Recently, the U.S. Supreme Court agreed to hear a manufacturer’s challenge to two state supreme court decisions (Minnesota and Montana) that allowed plaintiffs to bring product defect suits in states where the manufacturer claims it does not have a sufficient connection to either of the forums to satisfy due process. You may recall from an earlier Alert that in 2014 and 2017, the Supreme Court limited the ability of plaintiffs to sue defendants in certain jurisdictions because of defects in personal jurisdiction. In Daimler, it held that a defendant could only be sued under general personal jurisdiction in its state of incorporation or where it had its principal place of business (absent extraordinary circumstances). In Bristol-Myers Squibb, it held that non-resident plaintiffs who were not injured in the state lacked any connection between the forum (California) and the specific claims at issue (injuries from a drug) sufficient to satisfy due process. The cases the Court will hear this term may involve analysis of the type and amount of connection necessary to allow a state (or lower federal court sitting in diversity) to exercise personal jurisdiction constitutionally. A decision in the consolidated appeals will hopefully provide guidance to the lower courts in both federal and state systems as the issue involves constitutional due process limits. The lower courts have been, predictably, all over the place without guidance.
In its 2017 ruling in Bristol-Myers Squibb, the Court held that the due process clause requires both that the defendant has “purposefully availed itself of the privilege of conducting activities within the forum state” and that the plaintiff's claims “‘arise out of or relate to' the defendant's forum conduct." The defendant in Bristol Myers-Squibb did not contest personal jurisdiction as to the California resident plaintiffs who were allegedly injured so the Court’s opinion did not address those issues. It now will have the opportunity to do so and, hopefully, address what conduct of truly foreign (out of the country) manufacturers and also out of state manufacturers is sufficient when products they manufacture and place in the stream of commerce cause harm elsewhere.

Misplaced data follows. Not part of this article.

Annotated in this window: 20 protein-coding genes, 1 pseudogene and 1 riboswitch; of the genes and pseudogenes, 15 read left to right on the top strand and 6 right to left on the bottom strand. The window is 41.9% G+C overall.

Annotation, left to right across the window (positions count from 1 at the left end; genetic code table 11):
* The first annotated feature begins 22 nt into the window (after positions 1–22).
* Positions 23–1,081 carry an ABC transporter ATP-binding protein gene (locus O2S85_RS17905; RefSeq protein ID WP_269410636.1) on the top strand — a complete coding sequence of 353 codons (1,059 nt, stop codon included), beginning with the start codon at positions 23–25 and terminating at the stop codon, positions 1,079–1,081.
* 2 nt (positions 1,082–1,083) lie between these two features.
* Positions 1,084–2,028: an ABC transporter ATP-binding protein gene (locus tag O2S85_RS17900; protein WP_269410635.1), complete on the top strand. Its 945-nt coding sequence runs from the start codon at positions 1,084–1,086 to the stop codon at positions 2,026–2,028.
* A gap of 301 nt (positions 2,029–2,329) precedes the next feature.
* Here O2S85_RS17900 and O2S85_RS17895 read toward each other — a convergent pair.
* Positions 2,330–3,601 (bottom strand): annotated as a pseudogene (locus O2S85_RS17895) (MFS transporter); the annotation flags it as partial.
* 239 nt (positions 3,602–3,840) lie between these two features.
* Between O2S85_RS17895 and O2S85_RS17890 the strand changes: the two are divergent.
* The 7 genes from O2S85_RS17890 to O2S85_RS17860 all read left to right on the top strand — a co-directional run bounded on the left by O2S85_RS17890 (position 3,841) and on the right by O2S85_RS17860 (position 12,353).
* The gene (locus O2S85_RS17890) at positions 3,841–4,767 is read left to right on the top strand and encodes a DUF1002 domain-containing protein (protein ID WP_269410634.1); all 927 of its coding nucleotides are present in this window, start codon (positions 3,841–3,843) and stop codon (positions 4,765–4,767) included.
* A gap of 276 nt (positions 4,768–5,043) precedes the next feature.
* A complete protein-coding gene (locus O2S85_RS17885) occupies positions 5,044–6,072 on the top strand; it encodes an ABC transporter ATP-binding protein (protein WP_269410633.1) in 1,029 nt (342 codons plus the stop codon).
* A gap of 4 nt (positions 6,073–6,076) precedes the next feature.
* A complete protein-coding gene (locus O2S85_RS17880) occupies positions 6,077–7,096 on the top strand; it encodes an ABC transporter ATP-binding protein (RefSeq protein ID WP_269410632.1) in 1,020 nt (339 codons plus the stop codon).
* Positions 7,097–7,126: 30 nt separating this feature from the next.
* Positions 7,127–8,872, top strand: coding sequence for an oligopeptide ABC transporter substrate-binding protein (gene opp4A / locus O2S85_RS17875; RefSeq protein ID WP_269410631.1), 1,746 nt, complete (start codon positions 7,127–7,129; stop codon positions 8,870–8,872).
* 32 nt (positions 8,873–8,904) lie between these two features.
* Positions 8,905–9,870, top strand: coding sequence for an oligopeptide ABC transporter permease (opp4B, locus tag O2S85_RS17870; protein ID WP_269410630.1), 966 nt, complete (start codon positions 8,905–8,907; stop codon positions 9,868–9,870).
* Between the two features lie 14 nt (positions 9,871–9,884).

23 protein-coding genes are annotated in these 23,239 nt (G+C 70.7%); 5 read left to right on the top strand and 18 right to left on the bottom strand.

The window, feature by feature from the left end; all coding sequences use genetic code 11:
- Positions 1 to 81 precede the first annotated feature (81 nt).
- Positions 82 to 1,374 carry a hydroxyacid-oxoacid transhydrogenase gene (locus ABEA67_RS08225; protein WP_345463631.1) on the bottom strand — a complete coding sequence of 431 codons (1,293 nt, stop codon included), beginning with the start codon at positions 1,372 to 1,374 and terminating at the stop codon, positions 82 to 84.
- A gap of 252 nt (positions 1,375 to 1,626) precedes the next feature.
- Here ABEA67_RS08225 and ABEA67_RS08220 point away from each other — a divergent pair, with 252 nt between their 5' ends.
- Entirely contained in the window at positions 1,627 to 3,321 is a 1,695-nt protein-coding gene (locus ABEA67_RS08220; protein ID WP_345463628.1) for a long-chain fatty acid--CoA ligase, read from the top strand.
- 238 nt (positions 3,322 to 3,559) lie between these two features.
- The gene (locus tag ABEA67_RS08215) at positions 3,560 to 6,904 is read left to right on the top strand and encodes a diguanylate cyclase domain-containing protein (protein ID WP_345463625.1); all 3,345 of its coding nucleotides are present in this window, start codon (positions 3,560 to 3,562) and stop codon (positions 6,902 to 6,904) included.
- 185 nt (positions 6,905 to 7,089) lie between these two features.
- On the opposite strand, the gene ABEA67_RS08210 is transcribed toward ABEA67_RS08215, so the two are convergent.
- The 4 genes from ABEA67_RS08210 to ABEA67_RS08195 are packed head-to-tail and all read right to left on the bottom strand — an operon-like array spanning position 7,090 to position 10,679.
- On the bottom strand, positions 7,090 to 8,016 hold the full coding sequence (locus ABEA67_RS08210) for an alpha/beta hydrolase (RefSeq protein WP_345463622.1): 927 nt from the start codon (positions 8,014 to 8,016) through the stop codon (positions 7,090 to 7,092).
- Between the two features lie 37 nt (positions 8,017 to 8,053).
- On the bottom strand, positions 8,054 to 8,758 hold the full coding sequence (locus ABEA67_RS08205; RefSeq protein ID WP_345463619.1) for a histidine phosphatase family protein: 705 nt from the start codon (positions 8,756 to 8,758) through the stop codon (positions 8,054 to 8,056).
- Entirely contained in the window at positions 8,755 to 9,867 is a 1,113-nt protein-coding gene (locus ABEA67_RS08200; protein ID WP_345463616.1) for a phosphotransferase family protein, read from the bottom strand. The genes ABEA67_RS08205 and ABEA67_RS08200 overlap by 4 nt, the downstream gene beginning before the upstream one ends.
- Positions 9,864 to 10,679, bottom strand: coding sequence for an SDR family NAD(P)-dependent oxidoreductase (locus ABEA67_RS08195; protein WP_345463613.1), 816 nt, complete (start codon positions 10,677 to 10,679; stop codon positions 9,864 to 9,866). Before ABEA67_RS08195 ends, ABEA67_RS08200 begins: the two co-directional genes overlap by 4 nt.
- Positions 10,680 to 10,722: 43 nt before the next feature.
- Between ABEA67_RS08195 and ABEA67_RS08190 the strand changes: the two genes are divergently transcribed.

The issue is critical for subrogating insurers and personal injury attorneys for determining whether foreign or out-of-state manufacturers can be sued at all in the United States and, if so, whether a plaintiff injured by a defective product must sue the manufacturer in its state of incorporation or where it has its principal place of business as set forth in Daimler in 2014 for general personal jurisdiction. The Court’s decision could leave injured plaintiffs without a forum to sue a foreign manufacturer in this country or with the added expenses and inconvenience of filing suit in the state where the manufacturer is “at home” for a domestic manufacturer.
The issues involve a potential clash between the protections that state legislatures and courts afford their injured citizens under product liability laws and the constitutional boundaries of due process that can divest a court of jurisdiction due to lack of a connection to the state where suit is filed.